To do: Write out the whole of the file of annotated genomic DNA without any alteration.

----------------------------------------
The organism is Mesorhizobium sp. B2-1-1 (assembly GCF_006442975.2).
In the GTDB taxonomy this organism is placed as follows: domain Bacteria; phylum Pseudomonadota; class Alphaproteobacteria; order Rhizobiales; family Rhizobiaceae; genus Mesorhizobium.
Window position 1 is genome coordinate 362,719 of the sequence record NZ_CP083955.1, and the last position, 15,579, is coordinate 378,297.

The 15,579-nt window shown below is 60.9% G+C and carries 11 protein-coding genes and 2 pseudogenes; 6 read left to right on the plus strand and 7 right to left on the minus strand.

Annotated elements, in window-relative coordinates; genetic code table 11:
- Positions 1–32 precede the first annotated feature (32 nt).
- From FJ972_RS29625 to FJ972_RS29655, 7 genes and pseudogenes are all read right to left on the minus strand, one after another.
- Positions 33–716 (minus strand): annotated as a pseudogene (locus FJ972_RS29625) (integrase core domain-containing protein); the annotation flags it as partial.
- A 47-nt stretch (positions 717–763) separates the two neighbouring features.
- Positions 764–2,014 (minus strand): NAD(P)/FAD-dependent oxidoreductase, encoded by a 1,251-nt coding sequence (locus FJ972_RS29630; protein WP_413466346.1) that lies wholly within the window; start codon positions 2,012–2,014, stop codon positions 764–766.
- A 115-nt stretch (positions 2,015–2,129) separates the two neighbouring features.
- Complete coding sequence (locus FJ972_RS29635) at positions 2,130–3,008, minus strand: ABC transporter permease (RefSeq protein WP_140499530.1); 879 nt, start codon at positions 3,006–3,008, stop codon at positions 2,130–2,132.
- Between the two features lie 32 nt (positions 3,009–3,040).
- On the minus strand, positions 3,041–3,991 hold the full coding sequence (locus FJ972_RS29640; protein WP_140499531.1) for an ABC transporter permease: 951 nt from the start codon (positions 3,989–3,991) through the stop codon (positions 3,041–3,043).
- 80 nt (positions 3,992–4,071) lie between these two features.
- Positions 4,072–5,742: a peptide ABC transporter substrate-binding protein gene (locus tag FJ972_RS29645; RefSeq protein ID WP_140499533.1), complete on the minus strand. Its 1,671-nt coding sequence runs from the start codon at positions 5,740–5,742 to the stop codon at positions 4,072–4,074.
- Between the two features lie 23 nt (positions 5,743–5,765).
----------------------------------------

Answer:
The organism is Mesorhizobium sp. B2-1-1 (assembly GCF_006442975.2).
In the GTDB taxonomy this organism is placed as follows: domain Bacteria; phylum Pseudomonadota; class Alphaproteobacteria; order Rhizobiales; family Rhizobiaceae; genus Mesorhizobium.
Window position 1 is genome coordinate 362,719 of the sequence record NZ_CP083955.1, and the last position, 15,579, is coordinate 378,297.

The 15,579-nt window shown below is 60.9% G+C and carries 11 protein-coding genes and 2 pseudogenes; 6 read left to right on the plus strand and 7 right to left on the minus strand.

Annotated elements, in window-relative coordinates; genetic code table 11:
- Positions 1–32 precede the first annotated feature (32 nt).
- From FJ972_RS29625 to FJ972_RS29655, 7 genes and pseudogenes are all read right to left on the minus strand, one after another.
- Positions 33–716 (minus strand): annotated as a pseudogene (locus FJ972_RS29625) (integrase core domain-containing protein); the annotation flags it as partial.
- A 47-nt stretch (positions 717–763) separates the two neighbouring features.
- Positions 764–2,014 (minus strand): NAD(P)/FAD-dependent oxidoreductase, encoded by a 1,251-nt coding sequence (locus FJ972_RS29630; protein WP_413466346.1) that lies wholly within the window; start codon positions 2,012–2,014, stop codon positions 764–766.
- A 115-nt stretch (positions 2,015–2,129) separates the two neighbouring features.
- Complete coding sequence (locus FJ972_RS29635) at positions 2,130–3,008, minus strand: ABC transporter permease (RefSeq protein WP_140499530.1); 879 nt, start codon at positions 3,006–3,008, stop codon at positions 2,130–2,132.
- Between the two features lie 32 nt (positions 3,009–3,040).
- On the minus strand, positions 3,041–3,991 hold the full coding sequence (locus FJ972_RS29640; protein WP_140499531.1) for an ABC transporter permease: 951 nt from the start codon (positions 3,989–3,991) through the stop codon (positions 3,041–3,043).
- 80 nt (positions 3,992–4,071) lie between these two features.
- Positions 4,072–5,742: a peptide ABC transporter substrate-binding protein gene (locus tag FJ972_RS29645; RefSeq protein ID WP_140499533.1), complete on the minus strand. Its 1,671-nt coding sequence runs from the start codon at positions 5,740–5,742 to the stop codon at positions 4,072–4,074.
- Between the two features lie 23 nt (positions 5,743–5,765).